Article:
The thoughts of a woman trying to live simply yet abundantly, contentedly yet expectantly, wisely yet adventurously... all for His glory.


float nursing

As Eva pointed out, I am truly a float nurse now: nursing, on a ship... get it?!? :) So here's the obligatory nursing update.

After two shifts of orientation--one day, and one evening--I worked my first shift alone yesterday. I've been working in B ward, which is adult general surgieries and the VVF ladies (see my previous post for a little more about VVF). Most of the adult surgeries so far have been hernia repairs. It's been nice to have some relatively "familiar" patients--ie, adults and fairly routine diagnoses (well, excepting the VVF).

Warning: the following is probably only going to be interesting to my fellow nurses.

Nursing aboard the ship is different as night and day from home. Typical day: care for 6-7 patients, some pre-op and some post-op. Often I will discharge several patients, which involves a lot of teaching (through an interpreter of course)--how to make clean water (boil it, add salt, let it cool); how to care for the incision; no lifting the kids or "mama-papa business" for 6 weeks. Between the nurses and the translators, there's a lot of staff working--there's a translator for every 1-2 patients! Couldn't do a thing without them. For example, when patients are first admitted, the intpreters explain things like how to use the toilet, shower, and sink in the bathroom. Some of the patients who come have never seen stairs before, much less the ocean or a ship. About half the patients speak French, but even with those patients I often use an interpreter because most questions I need to ask are too complicated for my French.

I mostly give vitamins, iron, acetaminophen (called paracetamol here), and ibuprofen, with the occasional codeine thrown in for good measure. I have yet to give an antibiotic, IV medication, or morphine, although those not uncommon here. I think I will be able to get away without learning how to draw blood or "cannulate," which I know as "putting in an IV" or "sticking" someone. My other new favorite phrase used by some of the staff from New Zealand and Australia is "bung your tubing," which of course sounds slightly off-color to us Americans! It just means to cap your tubing.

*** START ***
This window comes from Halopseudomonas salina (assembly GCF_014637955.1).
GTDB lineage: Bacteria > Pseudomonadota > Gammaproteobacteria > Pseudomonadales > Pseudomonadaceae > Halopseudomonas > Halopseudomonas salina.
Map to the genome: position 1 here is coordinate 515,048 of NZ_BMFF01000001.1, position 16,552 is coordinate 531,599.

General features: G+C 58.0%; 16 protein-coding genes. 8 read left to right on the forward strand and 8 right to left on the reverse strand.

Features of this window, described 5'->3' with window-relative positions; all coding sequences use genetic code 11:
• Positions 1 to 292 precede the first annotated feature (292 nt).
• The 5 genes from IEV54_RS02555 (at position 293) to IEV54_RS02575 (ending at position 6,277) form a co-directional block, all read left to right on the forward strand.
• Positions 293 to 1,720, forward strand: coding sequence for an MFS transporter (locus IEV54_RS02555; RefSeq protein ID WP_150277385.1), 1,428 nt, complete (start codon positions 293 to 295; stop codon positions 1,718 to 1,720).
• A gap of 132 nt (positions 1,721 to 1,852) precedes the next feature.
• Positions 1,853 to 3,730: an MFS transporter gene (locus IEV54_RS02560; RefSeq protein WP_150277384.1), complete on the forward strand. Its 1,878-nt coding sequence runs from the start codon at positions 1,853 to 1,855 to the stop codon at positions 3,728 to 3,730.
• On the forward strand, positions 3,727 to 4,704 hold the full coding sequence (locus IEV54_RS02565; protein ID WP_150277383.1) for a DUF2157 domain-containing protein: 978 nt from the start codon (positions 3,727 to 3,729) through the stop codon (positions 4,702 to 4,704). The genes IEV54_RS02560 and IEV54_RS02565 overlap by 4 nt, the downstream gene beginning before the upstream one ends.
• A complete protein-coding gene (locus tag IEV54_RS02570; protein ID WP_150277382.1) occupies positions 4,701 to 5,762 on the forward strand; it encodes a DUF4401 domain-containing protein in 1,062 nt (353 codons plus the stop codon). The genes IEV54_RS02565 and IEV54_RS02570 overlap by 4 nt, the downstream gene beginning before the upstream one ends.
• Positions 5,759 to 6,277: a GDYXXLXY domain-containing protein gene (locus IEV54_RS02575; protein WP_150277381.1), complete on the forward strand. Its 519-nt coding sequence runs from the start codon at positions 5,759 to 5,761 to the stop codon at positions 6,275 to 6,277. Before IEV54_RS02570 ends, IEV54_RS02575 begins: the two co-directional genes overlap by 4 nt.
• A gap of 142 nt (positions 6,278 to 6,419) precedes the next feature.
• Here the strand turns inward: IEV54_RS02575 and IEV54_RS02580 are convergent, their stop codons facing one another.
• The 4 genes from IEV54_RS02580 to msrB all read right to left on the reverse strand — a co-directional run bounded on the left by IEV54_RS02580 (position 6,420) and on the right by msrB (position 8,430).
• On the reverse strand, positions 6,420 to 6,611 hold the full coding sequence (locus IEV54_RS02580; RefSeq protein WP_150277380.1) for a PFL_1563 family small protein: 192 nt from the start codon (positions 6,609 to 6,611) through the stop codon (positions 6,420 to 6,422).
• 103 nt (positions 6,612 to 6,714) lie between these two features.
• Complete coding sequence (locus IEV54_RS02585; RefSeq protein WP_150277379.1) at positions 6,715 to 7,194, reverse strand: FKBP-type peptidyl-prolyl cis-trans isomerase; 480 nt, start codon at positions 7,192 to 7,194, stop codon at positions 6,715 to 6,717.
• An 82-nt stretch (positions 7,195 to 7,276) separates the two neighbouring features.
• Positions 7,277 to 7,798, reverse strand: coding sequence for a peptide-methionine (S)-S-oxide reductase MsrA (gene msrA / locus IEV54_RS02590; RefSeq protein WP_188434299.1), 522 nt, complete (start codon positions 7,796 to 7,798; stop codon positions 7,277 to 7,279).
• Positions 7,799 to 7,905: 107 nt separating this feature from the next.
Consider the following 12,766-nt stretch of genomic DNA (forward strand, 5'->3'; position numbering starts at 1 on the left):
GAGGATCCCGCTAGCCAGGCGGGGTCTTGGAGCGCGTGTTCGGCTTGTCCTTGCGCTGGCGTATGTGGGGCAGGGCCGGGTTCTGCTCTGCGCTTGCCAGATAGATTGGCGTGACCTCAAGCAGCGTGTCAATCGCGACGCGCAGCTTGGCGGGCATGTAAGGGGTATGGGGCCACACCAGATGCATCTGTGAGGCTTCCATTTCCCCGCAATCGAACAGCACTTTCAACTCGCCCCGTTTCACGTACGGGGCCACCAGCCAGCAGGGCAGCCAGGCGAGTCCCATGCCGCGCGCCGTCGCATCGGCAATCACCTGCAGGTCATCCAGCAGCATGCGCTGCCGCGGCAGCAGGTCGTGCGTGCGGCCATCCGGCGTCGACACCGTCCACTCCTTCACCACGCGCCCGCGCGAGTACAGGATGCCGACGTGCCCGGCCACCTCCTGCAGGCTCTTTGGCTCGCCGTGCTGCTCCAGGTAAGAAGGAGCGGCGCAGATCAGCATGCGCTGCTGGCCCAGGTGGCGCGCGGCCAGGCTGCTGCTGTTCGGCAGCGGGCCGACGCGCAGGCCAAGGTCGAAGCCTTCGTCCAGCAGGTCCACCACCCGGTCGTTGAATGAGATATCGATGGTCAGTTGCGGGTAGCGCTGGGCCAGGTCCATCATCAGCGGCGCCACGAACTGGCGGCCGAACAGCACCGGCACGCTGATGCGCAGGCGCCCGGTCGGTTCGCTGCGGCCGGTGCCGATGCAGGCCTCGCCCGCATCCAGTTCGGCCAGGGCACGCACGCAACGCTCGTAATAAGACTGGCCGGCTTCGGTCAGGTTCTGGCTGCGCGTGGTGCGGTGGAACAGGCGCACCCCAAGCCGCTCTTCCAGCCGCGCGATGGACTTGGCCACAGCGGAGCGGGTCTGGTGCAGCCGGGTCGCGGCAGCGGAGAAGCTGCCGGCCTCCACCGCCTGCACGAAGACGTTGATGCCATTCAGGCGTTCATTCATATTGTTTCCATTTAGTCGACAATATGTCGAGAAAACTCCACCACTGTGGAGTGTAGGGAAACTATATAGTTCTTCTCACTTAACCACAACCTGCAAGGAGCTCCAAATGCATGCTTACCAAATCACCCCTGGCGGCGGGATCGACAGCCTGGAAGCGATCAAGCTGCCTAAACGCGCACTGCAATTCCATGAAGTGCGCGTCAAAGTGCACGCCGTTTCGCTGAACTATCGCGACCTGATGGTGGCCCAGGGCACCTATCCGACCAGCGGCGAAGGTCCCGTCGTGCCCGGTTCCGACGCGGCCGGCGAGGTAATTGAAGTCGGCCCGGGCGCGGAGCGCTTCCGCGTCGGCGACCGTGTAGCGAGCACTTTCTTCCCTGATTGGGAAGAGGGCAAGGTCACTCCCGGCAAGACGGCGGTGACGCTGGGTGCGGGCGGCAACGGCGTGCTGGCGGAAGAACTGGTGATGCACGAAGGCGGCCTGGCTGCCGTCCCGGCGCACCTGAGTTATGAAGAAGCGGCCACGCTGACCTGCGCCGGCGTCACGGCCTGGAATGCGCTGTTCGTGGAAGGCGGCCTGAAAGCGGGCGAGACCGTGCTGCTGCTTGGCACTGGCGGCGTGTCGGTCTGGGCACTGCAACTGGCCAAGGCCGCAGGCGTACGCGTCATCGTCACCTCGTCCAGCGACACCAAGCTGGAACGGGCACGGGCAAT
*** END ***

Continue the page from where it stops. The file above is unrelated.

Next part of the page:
Our supplies are largely donated, which means there's quite a variety of things, especially in the bandage department. Lots of our IV pain meds come in ampoules. Antibiotics have to be drawn up from a multi-dose vial or reconstituted. If I ever have a patient who needs a mixed IVF, for example D5NS, I will have to mix it myself.

The wards go something like this: A Ward is orthopedics (straightening bowed legs, burn contracture release, etc.); B ward is general surgery and VVF; C ward is currently not in use due to lack of staff; D ward is maxillo-facial surgeries (the thyroidectomies, cleft palate/lip surgeries, and tumor removals). There is an ICU but I think it is only occasionally used. I can be assigned to any of the wards (except the ICU) at any time.

Day shift goes from 0700-1500; evenings from 1400-2200; nights from 2130-0730. Weekends are the familiar 0700-1930 or 1900-0730 shifts. Today has been my only day off for a while, as I work days this weekend then nights Monday through Wednesday (yes, that totals 54 hours in 5 days). I have 4 days off afterwards, but am not sure what I will do. Probably take one day to just sleep in and recuperate (which is what I did today), then hopefully a trip somewhere on one or more of the other days. There are binders where you can sign up for all sorts of things: going to church off the ship, trips to local hotels/beaches, or trips to other cities. This weekend, several friends are going to Abomey, several hours' drive away, to visit the palace and some sort of historical museum. I would like to do that at some point, as well as visiting a village a few hours north of here that is built entirely on stilts over a lake.

My next post--which will happen tonight or soon-- will be about my first excursion into town with a roommate who wanted new shoes for the dinner with the President. Incidentally, the dinner was postponed for unknown reasons... hopefully it will be rescheduled while I am still here!


famnel said...

Although I am not a nurse I was really interested to read what you were doing with patients. Oviously being flexible and adapting to new conditions/supplies/environments is what is key to the job here! I'm looking forward to more posts about patient interactions and the everyday life on board....what is the age range & nationalities of your fellow workers? Praying for you to be used to help with people's needs in lots of differnt ways!

Anonymous said...

Sounds crazy, but entirely exciting! Hoping you are having a blast and looking forward to more updates!

Sarah McMurray said...

I love reading all the little details of what you are experiencing! Can't wait for more!